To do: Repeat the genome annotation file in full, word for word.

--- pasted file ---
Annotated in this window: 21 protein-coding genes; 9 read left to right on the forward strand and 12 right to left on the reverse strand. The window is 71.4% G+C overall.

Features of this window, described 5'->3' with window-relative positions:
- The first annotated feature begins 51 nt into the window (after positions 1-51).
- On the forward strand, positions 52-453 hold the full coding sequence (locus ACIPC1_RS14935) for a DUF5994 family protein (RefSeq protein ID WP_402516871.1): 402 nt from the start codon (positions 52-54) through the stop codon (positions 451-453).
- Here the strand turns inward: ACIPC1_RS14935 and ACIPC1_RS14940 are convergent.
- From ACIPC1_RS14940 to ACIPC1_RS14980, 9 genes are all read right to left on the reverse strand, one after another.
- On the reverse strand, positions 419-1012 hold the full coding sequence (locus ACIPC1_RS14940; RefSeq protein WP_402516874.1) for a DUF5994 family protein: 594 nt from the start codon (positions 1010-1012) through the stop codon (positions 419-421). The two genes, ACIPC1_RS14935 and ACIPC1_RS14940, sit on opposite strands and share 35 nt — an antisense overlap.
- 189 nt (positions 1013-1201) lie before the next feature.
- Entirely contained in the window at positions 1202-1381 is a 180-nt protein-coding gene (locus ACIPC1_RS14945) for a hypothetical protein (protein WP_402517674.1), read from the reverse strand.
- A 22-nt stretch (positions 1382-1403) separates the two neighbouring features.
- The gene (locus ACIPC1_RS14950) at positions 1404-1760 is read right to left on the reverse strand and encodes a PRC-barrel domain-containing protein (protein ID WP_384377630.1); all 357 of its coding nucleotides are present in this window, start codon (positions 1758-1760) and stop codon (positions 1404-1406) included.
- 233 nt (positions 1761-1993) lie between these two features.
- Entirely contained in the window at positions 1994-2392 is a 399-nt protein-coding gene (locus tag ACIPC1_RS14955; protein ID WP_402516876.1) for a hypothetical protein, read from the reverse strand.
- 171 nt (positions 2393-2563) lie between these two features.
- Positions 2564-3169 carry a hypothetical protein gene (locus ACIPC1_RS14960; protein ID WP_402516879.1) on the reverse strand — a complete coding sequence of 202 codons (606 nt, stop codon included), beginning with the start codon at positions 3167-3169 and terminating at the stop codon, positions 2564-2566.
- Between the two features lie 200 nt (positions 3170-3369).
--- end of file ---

Annotated in this window: 21 protein-coding genes; 9 read left to right on the forward strand and 12 right to left on the reverse strand. The window is 71.4% G+C overall.

Features of this window, described 5'->3' with window-relative positions:
- The first annotated feature begins 51 nt into the window (after positions 1-51).
- On the forward strand, positions 52-453 hold the full coding sequence (locus ACIPC1_RS14935) for a DUF5994 family protein (RefSeq protein ID WP_402516871.1): 402 nt from the start codon (positions 52-54) through the stop codon (positions 451-453).
- Here the strand turns inward: ACIPC1_RS14935 and ACIPC1_RS14940 are convergent.
- From ACIPC1_RS14940 to ACIPC1_RS14980, 9 genes are all read right to left on the reverse strand, one after another.
- On the reverse strand, positions 419-1012 hold the full coding sequence (locus ACIPC1_RS14940; RefSeq protein WP_402516874.1) for a DUF5994 family protein: 594 nt from the start codon (positions 1010-1012) through the stop codon (positions 419-421). The two genes, ACIPC1_RS14935 and ACIPC1_RS14940, sit on opposite strands and share 35 nt — an antisense overlap.
- 189 nt (positions 1013-1201) lie before the next feature.
- Entirely contained in the window at positions 1202-1381 is a 180-nt protein-coding gene (locus ACIPC1_RS14945) for a hypothetical protein (protein WP_402517674.1), read from the reverse strand.
- A 22-nt stretch (positions 1382-1403) separates the two neighbouring features.
- The gene (locus ACIPC1_RS14950) at positions 1404-1760 is read right to left on the reverse strand and encodes a PRC-barrel domain-containing protein (protein ID WP_384377630.1); all 357 of its coding nucleotides are present in this window, start codon (positions 1758-1760) and stop codon (positions 1404-1406) included.
- 233 nt (positions 1761-1993) lie between these two features.
- Entirely contained in the window at positions 1994-2392 is a 399-nt protein-coding gene (locus tag ACIPC1_RS14955; protein ID WP_402516876.1) for a hypothetical protein, read from the reverse strand.
- 171 nt (positions 2393-2563) lie between these two features.
- Positions 2564-3169 carry a hypothetical protein gene (locus ACIPC1_RS14960; protein ID WP_402516879.1) on the reverse strand — a complete coding sequence of 202 codons (606 nt, stop codon included), beginning with the start codon at positions 3167-3169 and terminating at the stop codon, positions 2564-2566.
- Between the two features lie 200 nt (positions 3170-3369).